Author Simon Winchester has written some nice books, including about earthquakes and other geological phenomena, but quake scientists say he's a little shaky in his latest stab at seismology. After the 9.0 Japan quake, Winchester took to Newsweek to posit that the quake raised the likelihood of a big San Andreas quake, mostly because it sits on the other side of the tectonic plate that shifted under the sea off Japan. Balderdash, say all the quake experts contacted by LiveScience.com.
"There is no evidence for a connection between all of the Pacific Rim earthquakes," Nathan Bangs, a geophysicist who studies tectonic processes at the University of Texas Institute for Geophysics, told Life's Little Mysteries. "I don't know what the basis is for the statements and implications in the Newsweek article, but there is no evidence that there is a link."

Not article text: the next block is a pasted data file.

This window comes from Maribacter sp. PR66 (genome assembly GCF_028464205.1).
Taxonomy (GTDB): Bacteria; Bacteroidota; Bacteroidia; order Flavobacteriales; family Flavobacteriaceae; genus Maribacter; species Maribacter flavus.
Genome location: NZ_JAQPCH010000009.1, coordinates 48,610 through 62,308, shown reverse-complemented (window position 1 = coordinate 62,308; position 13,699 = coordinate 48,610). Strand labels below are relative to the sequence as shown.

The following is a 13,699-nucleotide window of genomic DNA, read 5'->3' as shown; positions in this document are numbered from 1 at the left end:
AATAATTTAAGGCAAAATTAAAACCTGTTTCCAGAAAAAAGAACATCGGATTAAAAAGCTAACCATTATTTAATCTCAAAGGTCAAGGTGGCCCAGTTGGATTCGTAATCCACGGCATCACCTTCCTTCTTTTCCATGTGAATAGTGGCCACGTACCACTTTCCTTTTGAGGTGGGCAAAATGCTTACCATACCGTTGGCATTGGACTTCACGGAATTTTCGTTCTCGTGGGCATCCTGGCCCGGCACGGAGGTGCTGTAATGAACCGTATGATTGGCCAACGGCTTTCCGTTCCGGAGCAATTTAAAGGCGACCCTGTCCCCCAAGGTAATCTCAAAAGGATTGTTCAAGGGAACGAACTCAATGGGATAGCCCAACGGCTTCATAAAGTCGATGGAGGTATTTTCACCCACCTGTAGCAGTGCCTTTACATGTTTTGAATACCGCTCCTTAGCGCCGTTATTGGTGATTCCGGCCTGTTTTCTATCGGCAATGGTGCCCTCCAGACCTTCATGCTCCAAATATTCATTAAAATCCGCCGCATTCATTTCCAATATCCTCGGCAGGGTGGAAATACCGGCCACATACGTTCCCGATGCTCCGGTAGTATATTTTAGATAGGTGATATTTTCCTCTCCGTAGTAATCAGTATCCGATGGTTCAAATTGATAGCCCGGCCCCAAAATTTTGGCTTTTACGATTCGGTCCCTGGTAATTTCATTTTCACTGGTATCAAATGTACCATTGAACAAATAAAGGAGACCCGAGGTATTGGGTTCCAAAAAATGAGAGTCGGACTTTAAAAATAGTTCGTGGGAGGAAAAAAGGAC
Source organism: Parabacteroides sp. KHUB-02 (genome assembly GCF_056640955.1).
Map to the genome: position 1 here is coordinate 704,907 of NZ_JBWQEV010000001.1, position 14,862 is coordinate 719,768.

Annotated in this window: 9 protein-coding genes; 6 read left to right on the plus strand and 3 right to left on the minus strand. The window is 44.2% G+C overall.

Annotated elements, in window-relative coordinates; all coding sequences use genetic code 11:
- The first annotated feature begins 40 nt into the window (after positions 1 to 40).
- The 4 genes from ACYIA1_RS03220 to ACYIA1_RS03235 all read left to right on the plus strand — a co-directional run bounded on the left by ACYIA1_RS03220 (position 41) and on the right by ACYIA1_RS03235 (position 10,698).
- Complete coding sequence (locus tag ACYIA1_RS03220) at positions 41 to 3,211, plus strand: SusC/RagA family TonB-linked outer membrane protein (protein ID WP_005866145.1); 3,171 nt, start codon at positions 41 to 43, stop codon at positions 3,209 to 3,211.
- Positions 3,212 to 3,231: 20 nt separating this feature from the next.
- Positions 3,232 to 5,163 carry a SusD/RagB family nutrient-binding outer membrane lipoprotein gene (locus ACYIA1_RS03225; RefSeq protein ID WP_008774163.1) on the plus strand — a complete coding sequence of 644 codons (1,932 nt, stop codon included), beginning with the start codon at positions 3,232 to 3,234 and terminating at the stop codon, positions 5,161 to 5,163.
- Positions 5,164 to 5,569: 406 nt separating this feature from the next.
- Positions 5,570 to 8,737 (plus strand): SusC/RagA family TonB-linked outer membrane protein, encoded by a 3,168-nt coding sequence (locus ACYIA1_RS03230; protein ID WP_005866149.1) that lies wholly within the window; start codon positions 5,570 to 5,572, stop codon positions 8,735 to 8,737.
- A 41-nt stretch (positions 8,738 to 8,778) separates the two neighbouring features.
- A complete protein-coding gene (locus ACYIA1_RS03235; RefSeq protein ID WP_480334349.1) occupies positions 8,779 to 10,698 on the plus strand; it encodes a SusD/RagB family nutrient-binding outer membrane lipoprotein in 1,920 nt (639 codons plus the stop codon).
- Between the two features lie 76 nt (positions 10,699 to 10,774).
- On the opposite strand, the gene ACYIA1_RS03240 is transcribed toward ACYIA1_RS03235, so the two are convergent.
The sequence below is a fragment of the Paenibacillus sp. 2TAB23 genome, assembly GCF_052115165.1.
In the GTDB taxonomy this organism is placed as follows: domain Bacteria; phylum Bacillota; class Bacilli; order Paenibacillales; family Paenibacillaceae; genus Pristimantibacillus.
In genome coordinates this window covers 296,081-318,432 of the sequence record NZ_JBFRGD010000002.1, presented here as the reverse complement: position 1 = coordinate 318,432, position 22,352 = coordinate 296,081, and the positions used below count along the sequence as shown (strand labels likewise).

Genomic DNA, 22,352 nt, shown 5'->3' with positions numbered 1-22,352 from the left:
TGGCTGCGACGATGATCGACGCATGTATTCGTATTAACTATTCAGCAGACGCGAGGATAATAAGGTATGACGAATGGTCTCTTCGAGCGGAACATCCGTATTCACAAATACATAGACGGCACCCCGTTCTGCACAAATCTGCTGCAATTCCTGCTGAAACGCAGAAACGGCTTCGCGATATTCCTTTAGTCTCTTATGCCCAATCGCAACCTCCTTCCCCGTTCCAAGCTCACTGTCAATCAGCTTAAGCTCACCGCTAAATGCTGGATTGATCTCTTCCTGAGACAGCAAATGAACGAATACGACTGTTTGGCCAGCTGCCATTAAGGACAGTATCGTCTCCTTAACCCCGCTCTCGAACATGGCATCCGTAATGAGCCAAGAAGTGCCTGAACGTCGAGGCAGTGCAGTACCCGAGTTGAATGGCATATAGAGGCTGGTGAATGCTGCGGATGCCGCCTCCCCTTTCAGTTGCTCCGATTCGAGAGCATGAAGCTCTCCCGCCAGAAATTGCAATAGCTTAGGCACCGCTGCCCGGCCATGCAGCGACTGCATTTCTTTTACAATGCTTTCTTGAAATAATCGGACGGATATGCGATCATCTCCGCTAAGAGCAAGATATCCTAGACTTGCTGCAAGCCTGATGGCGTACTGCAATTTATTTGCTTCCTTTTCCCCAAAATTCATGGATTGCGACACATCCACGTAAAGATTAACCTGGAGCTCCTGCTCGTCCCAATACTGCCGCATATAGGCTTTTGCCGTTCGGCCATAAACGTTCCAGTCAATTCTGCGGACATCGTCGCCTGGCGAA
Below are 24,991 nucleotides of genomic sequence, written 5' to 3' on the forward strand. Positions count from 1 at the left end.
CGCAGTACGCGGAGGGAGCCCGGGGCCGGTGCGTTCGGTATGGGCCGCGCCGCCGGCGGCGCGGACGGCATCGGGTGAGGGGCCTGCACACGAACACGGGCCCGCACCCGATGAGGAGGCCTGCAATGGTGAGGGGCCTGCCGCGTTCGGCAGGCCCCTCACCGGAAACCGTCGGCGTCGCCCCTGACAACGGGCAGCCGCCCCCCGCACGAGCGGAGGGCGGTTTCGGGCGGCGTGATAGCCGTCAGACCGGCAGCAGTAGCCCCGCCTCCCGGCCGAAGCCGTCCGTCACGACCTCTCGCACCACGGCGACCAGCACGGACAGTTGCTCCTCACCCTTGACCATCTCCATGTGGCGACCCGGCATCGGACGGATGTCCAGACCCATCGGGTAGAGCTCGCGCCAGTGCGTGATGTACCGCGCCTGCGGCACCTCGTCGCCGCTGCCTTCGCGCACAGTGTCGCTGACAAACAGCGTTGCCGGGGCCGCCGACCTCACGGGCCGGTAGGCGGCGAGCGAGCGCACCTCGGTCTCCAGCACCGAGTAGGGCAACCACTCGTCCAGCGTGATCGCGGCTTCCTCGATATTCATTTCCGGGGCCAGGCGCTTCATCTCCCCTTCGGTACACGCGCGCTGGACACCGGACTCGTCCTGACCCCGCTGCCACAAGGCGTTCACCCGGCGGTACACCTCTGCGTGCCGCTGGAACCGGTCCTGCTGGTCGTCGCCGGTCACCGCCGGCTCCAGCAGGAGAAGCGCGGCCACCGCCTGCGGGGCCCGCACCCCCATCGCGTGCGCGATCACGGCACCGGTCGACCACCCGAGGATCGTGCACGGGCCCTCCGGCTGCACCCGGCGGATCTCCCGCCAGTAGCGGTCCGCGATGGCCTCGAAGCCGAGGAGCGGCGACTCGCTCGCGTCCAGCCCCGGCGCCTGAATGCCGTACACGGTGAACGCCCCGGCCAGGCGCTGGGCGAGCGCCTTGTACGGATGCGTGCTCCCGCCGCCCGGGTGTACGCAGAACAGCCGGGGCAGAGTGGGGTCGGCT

U.S. Geological Survey earthquake geologist David Schwartz, who heads the San Francisco Bay Area Earthquake Hazards Project, concurred. "Simon Winchester is a popular science writer, not a scientist," Schwartz said. "I'm not saying we won't have an earthquake here in California at some point in the future, but there really is no physical connection between these earthquakes."
Related but unconnected: Rebecca Solnit, author of "A Paradise Built in Hell: The Extraordinary Communities That Arise in Disaster," writes for Zocalo: "We can’t stop the earth from shaking. What we can do is stop rewarding journalism that spreads misinformation or hysteria, stop tolerating government responses that needlessly fracture communities, and start preparing with drills and gear."